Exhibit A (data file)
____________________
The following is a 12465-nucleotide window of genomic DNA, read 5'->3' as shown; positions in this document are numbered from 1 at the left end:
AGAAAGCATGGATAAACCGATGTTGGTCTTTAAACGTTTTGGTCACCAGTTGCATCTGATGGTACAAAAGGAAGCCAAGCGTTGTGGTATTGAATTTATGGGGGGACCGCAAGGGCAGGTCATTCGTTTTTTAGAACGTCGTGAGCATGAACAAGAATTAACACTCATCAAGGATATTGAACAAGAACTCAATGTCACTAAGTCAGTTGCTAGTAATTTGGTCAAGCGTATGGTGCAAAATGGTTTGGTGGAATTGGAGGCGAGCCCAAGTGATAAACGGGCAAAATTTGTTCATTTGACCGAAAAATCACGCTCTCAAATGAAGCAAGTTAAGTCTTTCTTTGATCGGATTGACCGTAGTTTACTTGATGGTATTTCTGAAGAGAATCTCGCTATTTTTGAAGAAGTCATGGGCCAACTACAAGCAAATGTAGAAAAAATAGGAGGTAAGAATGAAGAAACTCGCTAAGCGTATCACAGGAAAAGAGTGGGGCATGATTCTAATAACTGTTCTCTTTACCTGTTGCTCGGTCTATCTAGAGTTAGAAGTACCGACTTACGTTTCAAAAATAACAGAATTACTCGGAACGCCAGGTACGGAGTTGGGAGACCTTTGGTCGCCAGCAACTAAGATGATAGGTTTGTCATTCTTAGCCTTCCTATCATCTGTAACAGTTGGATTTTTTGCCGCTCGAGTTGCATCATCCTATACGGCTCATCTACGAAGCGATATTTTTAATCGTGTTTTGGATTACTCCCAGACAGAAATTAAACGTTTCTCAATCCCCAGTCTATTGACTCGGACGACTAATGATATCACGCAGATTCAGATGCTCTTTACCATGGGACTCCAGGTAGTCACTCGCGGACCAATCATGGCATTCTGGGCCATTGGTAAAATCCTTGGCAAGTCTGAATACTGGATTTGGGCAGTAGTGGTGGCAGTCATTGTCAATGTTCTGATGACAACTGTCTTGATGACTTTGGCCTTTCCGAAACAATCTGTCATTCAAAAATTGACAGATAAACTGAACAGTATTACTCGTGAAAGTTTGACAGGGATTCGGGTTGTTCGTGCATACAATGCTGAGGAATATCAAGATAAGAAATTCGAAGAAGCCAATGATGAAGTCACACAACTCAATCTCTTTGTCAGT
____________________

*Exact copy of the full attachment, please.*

The following is a 12465-nucleotide window of genomic DNA, read 5'->3' as shown; positions in this document are numbered from 1 at the left end:
AGAAAGCATGGATAAACCGATGTTGGTCTTTAAACGTTTTGGTCACCAGTTGCATCTGATGGTACAAAAGGAAGCCAAGCGTTGTGGTATTGAATTTATGGGGGGACCGCAAGGGCAGGTCATTCGTTTTTTAGAACGTCGTGAGCATGAACAAGAATTAACACTCATCAAGGATATTGAACAAGAACTCAATGTCACTAAGTCAGTTGCTAGTAATTTGGTCAAGCGTATGGTGCAAAATGGTTTGGTGGAATTGGAGGCGAGCCCAAGTGATAAACGGGCAAAATTTGTTCATTTGACCGAAAAATCACGCTCTCAAATGAAGCAAGTTAAGTCTTTCTTTGATCGGATTGACCGTAGTTTACTTGATGGTATTTCTGAAGAGAATCTCGCTATTTTTGAAGAAGTCATGGGCCAACTACAAGCAAATGTAGAAAAAATAGGAGGTAAGAATGAAGAAACTCGCTAAGCGTATCACAGGAAAAGAGTGGGGCATGATTCTAATAACTGTTCTCTTTACCTGTTGCTCGGTCTATCTAGAGTTAGAAGTACCGACTTACGTTTCAAAAATAACAGAATTACTCGGAACGCCAGGTACGGAGTTGGGAGACCTTTGGTCGCCAGCAACTAAGATGATAGGTTTGTCATTCTTAGCCTTCCTATCATCTGTAACAGTTGGATTTTTTGCCGCTCGAGTTGCATCATCCTATACGGCTCATCTACGAAGCGATATTTTTAATCGTGTTTTGGATTACTCCCAGACAGAAATTAAACGTTTCTCAATCCCCAGTCTATTGACTCGGACGACTAATGATATCACGCAGATTCAGATGCTCTTTACCATGGGACTCCAGGTAGTCACTCGCGGACCAATCATGGCATTCTGGGCCATTGGTAAAATCCTTGGCAAGTCTGAATACTGGATTTGGGCAGTAGTGGTGGCAGTCATTGTCAATGTTCTGATGACAACTGTCTTGATGACTTTGGCCTTTCCGAAACAATCTGTCATTCAAAAATTGACAGATAAACTGAACAGTATTACTCGTGAAAGTTTGACAGGGATTCGGGTTGTTCGTGCATACAATGCTGAGGAATATCAAGATAAGAAATTCGAAGAAGCCAATGATGAAGTCACACAACTCAATCTCTTTGTCAGT